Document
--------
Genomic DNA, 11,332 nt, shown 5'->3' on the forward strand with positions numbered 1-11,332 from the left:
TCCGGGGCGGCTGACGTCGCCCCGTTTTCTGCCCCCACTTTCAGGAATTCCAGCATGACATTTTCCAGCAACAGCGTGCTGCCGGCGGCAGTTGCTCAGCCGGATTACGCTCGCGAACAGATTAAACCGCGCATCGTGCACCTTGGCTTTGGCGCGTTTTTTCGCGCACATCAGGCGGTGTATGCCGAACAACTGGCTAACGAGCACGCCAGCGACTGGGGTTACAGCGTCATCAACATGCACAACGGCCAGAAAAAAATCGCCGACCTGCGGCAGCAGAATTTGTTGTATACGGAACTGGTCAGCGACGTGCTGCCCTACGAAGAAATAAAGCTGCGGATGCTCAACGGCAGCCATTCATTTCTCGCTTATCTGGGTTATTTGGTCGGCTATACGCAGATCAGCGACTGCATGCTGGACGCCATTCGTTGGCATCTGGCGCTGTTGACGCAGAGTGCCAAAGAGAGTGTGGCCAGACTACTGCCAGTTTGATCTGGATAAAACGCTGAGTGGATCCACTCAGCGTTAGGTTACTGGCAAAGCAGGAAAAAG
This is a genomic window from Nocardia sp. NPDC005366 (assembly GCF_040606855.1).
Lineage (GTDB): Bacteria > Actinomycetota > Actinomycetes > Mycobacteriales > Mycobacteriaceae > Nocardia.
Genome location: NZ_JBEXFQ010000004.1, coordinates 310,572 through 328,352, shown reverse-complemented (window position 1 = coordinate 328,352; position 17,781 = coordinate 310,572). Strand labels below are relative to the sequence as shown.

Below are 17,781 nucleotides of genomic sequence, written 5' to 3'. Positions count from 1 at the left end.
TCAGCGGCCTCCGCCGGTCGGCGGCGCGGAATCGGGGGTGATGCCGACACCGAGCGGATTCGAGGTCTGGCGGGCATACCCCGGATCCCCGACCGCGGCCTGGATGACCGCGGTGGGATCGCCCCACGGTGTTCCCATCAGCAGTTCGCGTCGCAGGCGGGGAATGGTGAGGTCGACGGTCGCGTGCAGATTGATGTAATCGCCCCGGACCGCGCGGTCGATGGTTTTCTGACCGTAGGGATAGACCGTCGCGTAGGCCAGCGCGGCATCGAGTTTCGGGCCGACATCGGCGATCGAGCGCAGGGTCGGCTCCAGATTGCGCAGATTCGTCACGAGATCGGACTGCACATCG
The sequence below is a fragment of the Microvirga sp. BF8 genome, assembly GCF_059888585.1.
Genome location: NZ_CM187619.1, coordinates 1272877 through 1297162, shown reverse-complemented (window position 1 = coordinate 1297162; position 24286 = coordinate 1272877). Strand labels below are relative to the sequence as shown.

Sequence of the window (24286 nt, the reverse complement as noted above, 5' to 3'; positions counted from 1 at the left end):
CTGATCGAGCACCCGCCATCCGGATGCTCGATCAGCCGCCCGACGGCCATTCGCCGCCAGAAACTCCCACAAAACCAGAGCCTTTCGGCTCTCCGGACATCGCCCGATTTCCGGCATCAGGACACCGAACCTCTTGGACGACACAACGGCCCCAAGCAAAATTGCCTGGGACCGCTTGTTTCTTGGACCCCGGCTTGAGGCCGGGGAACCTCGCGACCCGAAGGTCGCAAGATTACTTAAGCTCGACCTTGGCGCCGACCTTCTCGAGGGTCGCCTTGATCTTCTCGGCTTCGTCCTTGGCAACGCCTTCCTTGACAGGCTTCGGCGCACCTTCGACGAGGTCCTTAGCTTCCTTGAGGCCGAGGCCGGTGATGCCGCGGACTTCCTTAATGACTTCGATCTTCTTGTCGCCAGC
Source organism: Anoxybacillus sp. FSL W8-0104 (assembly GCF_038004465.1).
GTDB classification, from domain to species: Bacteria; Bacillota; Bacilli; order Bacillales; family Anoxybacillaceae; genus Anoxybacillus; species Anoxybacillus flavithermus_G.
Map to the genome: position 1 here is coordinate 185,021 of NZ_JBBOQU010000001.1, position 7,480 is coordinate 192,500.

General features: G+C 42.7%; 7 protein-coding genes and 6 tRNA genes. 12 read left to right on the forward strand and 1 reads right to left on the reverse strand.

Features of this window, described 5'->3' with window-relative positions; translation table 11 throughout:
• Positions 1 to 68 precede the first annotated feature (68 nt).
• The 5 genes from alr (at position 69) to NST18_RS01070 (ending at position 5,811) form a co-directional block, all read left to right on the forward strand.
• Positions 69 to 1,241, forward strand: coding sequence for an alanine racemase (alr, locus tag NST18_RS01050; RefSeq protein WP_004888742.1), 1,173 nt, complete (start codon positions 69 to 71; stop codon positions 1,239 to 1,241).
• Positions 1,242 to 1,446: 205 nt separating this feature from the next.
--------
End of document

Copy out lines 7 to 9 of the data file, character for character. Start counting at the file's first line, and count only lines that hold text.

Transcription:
TCAGCGGCCTCCGCCGGTCGGCGGCGCGGAATCGGGGGTGATGCCGACACCGAGCGGATTCGAGGTCTGGCGGGCATACCCCGGATCCCCGACCGCGGCCTGGATGACCGCGGTGGGATCGCCCCACGGTGTTCCCATCAGCAGTTCGCGTCGCAGGCGGGGAATGGTGAGGTCGACGGTCGCGTGCAGATTGATGTAATCGCCCCGGACCGCGCGGTCGATGGTTTTCTGACCGTAGGGATAGACCGTCGCGTAGGCCAGCGCGGCATCGAGTTTCGGGCCGACATCGGCGATCGAGCGCAGGGTCGGCTCCAGATTGCGCAGATTCGTCACGAGATCGGACTGCACATCG
The sequence below is a fragment of the Microvirga sp. BF8 genome, assembly GCF_059888585.1.
Genome location: NZ_CM187619.1, coordinates 1272877 through 1297162, shown reverse-complemented (window position 1 = coordinate 1297162; position 24286 = coordinate 1272877). Strand labels below are relative to the sequence as shown.